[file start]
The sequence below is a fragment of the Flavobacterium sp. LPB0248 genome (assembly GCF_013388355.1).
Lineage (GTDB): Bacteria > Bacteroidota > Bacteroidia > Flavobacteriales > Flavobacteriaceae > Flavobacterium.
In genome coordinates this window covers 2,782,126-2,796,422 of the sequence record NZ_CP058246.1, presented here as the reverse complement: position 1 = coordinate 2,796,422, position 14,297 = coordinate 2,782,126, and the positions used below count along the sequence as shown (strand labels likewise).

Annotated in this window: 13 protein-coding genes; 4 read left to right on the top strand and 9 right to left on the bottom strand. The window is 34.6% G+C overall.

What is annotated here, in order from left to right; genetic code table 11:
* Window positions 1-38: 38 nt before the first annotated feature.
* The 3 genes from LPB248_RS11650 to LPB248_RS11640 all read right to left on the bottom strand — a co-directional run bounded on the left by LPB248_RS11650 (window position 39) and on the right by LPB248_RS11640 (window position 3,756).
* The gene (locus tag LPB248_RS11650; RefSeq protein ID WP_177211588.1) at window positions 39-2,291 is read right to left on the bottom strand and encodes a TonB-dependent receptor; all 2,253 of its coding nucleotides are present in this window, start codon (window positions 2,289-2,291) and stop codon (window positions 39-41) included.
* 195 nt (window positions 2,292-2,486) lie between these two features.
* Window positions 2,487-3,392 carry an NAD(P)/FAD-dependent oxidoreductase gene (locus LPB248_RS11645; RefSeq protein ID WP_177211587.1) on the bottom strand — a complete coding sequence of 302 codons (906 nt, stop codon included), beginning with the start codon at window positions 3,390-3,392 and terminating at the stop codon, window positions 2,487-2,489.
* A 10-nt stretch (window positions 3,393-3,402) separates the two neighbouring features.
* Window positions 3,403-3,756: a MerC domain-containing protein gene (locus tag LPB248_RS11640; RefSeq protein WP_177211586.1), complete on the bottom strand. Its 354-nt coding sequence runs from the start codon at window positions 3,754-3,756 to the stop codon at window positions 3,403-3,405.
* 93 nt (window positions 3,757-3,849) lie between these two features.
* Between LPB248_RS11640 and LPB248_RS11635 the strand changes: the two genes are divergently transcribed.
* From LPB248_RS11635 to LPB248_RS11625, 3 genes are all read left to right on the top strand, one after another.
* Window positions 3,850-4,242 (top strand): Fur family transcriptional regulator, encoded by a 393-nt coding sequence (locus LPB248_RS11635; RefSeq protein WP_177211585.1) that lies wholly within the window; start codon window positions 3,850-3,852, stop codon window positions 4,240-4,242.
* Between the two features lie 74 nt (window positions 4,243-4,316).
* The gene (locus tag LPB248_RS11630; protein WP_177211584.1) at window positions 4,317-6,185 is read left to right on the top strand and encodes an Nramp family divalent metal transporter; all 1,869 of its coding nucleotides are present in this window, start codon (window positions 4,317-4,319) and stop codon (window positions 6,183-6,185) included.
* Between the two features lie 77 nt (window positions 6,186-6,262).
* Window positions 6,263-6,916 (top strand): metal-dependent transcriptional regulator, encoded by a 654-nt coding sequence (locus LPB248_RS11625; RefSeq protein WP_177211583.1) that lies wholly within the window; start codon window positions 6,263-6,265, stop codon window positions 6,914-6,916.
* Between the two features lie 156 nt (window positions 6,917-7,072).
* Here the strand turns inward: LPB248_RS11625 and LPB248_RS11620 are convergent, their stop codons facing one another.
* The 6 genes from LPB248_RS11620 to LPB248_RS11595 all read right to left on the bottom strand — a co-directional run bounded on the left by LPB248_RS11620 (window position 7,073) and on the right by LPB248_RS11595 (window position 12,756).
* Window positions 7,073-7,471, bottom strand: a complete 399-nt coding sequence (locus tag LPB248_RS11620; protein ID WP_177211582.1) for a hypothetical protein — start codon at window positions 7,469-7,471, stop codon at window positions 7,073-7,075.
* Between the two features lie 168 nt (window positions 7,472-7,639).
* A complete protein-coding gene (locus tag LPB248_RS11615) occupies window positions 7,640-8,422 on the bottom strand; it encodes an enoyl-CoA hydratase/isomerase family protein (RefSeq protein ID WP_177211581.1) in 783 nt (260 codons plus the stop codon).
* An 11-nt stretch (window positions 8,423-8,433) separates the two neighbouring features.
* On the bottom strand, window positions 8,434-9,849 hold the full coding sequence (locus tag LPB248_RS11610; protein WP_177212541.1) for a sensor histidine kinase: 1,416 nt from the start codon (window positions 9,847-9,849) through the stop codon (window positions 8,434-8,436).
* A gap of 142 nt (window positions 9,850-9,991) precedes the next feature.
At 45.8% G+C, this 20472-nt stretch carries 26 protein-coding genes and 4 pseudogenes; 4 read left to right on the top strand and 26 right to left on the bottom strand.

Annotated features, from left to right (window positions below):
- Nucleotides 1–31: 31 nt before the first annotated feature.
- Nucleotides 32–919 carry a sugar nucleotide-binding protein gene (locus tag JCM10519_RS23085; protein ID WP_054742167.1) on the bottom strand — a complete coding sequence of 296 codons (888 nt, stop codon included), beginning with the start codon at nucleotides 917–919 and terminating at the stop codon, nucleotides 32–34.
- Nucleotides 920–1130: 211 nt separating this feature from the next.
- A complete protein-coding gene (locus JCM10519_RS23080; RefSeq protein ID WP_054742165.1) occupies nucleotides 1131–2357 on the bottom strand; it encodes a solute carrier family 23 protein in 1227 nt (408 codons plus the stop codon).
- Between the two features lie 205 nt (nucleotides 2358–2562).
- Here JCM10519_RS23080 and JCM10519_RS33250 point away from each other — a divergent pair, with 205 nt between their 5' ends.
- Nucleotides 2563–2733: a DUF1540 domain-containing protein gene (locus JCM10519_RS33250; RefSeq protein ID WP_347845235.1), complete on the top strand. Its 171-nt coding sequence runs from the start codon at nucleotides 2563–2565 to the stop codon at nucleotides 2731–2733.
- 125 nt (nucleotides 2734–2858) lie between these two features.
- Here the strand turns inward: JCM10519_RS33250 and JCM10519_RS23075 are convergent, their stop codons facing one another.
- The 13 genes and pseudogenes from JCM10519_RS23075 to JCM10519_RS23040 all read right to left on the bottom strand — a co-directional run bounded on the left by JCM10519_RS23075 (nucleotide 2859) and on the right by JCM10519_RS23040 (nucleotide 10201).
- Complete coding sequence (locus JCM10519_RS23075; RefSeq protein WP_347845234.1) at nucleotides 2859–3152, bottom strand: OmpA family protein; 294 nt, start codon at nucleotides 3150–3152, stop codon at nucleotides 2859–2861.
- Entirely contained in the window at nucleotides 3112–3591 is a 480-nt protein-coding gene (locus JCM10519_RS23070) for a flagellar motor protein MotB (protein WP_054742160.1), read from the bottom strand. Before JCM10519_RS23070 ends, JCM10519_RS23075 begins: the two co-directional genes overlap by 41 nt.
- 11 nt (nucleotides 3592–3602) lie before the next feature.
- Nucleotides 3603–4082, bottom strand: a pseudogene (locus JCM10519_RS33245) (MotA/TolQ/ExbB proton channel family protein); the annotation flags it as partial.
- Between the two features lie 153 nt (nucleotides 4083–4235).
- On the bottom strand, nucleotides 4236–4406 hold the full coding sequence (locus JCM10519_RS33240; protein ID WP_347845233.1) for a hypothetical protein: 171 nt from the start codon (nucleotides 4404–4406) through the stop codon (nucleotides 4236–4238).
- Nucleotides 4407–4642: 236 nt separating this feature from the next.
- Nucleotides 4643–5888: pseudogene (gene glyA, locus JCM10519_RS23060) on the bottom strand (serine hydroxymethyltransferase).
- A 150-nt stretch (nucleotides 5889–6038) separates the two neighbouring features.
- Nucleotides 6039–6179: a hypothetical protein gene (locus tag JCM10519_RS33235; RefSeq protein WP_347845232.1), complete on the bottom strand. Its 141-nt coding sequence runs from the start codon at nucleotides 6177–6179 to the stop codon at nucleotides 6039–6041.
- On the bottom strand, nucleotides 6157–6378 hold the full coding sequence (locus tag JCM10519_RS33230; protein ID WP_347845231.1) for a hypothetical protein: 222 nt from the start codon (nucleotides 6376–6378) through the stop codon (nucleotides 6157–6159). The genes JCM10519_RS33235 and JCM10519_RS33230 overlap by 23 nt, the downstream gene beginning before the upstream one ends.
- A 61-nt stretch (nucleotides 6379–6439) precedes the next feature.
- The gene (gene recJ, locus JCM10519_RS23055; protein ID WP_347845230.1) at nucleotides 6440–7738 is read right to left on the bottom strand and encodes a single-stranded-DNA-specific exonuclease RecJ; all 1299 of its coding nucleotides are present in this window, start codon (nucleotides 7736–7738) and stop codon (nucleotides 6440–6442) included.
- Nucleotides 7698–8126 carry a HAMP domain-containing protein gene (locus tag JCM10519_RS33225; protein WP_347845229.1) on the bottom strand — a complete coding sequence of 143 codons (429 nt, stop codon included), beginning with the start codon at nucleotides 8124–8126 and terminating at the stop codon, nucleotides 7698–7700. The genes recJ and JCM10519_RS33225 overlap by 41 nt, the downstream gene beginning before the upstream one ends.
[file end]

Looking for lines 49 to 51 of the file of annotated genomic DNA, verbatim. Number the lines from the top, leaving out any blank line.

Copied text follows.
- Nucleotides 4643–5888: pseudogene (gene glyA, locus JCM10519_RS23060) on the bottom strand (serine hydroxymethyltransferase).
- A 150-nt stretch (nucleotides 5889–6038) separates the two neighbouring features.
- Nucleotides 6039–6179: a hypothetical protein gene (locus tag JCM10519_RS33235; RefSeq protein WP_347845232.1), complete on the bottom strand. Its 141-nt coding sequence runs from the start codon at nucleotides 6177–6179 to the stop codon at nucleotides 6039–6041.